Fall of Giants, Book Review and summary

Fall of Giants by Ken Follett is a historical novel following several characters in the years leading up to and during the first world war, paying close attention to Britain’s women’s suffrage movement,  and the Bolshevik revolution.

As per usual the summary will contain spoilers, skip on down to the review if you don’t want them.

Summary:

The novel has several different sets of characters going through their own plots independently of one another to give a fuller view of how World War I affected different people in different countries and classes. The story centers around the home of Earl Fitzherbert, the mining town on his land, and various people of who are loosely connected to him.

In the town there is Billy Williams, know by his friends as Billy Twice. He lives with his father, a union leader for the miners, and sister Ethel Williams, and other members of the family. He goes to work in the mines at a young age and watches his father work with the men of the town to get better treatment for the workers. Once war breaks out Billy goes away to war along with many others from the mining town as life as a soldier on the front lines is considerably less dangerous than the life of a miner, and pays much better. Towards the end of the war Billy’s unit gets sent to Russia to protect the financial interest of the elite form England in a legally ambiguous mission. He sends home coded letters telling his girlfriend and sister about the mission in an attempt to gain awareness for the illegal activity they are doing in Russia, hoping that his unit will be sent home. Unfortunately the Earl Fitzherbert who commands the soldiers stationed in Russia has a bone to pick with Billy, who has a habit of standing up to him,  and gets him sentenced to years in a labor camp for leaking military secrets. It’s not until a year or more later that a newspaper associated with his sister Ethel makes a real fuss about his imprisonment that Billy returns home.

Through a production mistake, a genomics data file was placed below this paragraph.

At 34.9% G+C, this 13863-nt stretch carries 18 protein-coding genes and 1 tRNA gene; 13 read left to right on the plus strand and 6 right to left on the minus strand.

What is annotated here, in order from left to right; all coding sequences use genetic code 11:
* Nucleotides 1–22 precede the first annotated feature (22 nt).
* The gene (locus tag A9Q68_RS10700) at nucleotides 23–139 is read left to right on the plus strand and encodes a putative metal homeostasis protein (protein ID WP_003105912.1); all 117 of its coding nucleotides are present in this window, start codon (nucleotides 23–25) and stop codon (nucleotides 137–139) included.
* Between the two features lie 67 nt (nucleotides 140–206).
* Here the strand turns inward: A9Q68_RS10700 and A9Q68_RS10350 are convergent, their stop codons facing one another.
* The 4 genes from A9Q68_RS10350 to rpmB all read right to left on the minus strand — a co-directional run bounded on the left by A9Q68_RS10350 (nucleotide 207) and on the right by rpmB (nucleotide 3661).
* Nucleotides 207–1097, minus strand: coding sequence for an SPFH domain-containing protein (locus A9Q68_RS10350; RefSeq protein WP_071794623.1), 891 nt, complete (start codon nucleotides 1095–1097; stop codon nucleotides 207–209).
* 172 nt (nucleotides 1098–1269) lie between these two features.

Ethel Williams works in a high position on the Earl’s staff, and gets involved in a secret affair with him. Unfortunately at the same time that the Earl’s wife Bea gets pregnant, so does Ethel, and she’s sent away to avoid causing Bea any stress. Ethel, having watched her father negotiate for years is able to negotiate terms in which the Earl will pay for a house for her in London, where she can make money from letting people board there. She leaves for London telling no one, as part of their agreement. She starts working, sewing uniforms, and in her free time gets involved in the women’s suffrage movement along with the labor party. She makes friends with the Earl’s sister Lady Maud, who is also a suffragette who is working out of London to try to get their demands met. Ethel has her baby, and goes to work for various social movements. She marries an awkward labor party member and people’s advocate Bernie (I kept imagining it being Bernie Sanders and would start giggling uncontrollably whenever his name came up, not so great when reading in public.)After the war, and women have won the vote and the ability to run for office she is voted into a government position as the labor party controls the government.